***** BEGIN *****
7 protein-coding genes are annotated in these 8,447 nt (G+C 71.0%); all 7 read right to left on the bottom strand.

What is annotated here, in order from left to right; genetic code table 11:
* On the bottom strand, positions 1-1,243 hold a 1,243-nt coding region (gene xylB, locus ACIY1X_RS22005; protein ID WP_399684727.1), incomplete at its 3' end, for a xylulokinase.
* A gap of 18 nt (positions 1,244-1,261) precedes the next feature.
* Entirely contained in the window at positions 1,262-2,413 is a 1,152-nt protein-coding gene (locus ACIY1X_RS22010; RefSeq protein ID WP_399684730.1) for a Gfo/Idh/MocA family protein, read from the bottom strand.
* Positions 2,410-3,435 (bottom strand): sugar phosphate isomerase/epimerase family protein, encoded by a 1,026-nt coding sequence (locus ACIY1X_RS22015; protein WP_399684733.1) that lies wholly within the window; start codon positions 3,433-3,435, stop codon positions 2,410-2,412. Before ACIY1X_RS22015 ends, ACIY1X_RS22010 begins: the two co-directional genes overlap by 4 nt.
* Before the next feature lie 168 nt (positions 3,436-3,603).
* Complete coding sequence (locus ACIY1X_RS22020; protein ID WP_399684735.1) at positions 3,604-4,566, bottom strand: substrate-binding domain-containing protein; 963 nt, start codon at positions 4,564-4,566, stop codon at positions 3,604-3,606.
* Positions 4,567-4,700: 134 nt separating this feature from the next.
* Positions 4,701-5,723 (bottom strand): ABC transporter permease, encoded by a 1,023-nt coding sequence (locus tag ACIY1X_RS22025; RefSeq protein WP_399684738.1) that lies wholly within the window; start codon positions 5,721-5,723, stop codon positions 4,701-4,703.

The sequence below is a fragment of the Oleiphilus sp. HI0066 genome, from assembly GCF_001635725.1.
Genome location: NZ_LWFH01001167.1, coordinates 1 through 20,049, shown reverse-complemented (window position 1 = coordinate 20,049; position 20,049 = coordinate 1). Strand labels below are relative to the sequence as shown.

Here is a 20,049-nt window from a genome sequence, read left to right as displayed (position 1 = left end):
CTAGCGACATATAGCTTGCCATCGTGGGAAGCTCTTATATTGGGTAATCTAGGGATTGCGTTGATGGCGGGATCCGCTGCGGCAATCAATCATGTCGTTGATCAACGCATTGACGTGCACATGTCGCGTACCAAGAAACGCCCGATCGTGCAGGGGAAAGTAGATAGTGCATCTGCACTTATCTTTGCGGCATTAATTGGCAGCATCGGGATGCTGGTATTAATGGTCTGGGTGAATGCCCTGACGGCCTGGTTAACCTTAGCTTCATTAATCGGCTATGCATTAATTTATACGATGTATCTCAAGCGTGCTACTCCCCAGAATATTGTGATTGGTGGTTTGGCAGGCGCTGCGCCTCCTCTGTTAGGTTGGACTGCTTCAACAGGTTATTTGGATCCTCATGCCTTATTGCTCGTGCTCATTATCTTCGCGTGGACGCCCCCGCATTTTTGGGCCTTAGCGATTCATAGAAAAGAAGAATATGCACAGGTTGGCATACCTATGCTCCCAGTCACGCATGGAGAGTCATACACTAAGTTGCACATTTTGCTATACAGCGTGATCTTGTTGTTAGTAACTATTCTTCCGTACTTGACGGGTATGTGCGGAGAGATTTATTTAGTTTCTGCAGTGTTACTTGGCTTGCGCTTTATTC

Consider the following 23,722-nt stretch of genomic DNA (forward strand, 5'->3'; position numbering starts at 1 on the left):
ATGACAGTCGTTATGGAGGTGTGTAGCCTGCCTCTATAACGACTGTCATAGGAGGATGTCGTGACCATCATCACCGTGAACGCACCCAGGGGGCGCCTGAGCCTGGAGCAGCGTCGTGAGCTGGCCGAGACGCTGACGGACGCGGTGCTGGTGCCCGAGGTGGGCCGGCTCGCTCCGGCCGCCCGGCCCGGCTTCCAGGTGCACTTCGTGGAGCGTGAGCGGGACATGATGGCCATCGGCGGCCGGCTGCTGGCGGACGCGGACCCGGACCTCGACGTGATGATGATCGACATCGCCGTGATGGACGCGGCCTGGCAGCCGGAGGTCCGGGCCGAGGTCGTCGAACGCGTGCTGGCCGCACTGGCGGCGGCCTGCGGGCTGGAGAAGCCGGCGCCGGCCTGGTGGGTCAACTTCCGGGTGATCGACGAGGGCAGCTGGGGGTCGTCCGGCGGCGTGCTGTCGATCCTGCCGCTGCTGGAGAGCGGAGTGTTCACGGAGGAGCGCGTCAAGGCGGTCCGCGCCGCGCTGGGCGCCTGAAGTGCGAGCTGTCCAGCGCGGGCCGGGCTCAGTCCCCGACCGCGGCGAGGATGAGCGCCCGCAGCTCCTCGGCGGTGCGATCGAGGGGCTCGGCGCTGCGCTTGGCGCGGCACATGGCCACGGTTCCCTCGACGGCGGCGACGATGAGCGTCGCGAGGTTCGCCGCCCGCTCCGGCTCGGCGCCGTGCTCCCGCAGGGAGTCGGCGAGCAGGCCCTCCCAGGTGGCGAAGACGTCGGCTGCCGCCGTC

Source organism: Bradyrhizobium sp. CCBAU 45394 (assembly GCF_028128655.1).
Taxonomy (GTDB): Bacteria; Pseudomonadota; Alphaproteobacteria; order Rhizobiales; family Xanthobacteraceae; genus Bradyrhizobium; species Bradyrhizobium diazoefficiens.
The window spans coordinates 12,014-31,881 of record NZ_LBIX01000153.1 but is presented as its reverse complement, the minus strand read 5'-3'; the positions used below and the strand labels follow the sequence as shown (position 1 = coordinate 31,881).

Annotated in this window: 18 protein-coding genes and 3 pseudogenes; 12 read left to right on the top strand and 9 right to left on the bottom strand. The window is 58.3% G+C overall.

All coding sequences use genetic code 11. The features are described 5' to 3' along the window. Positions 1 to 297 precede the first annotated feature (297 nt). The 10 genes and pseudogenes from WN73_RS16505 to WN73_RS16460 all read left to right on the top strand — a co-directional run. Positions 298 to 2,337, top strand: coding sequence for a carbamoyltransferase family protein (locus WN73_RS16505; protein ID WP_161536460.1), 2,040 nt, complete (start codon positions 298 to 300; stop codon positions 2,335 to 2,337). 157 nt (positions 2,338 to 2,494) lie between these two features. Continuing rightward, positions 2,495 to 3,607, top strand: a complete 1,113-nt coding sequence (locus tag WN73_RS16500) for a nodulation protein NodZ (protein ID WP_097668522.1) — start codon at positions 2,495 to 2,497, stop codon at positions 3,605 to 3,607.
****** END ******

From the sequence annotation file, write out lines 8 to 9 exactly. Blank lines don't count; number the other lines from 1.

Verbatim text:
* Complete coding sequence (locus ACIY1X_RS22020; protein ID WP_399684735.1) at positions 3,604-4,566, bottom strand: substrate-binding domain-containing protein; 963 nt, start codon at positions 4,564-4,566, stop codon at positions 3,604-3,606.
* Positions 4,567-4,700: 134 nt separating this feature from the next.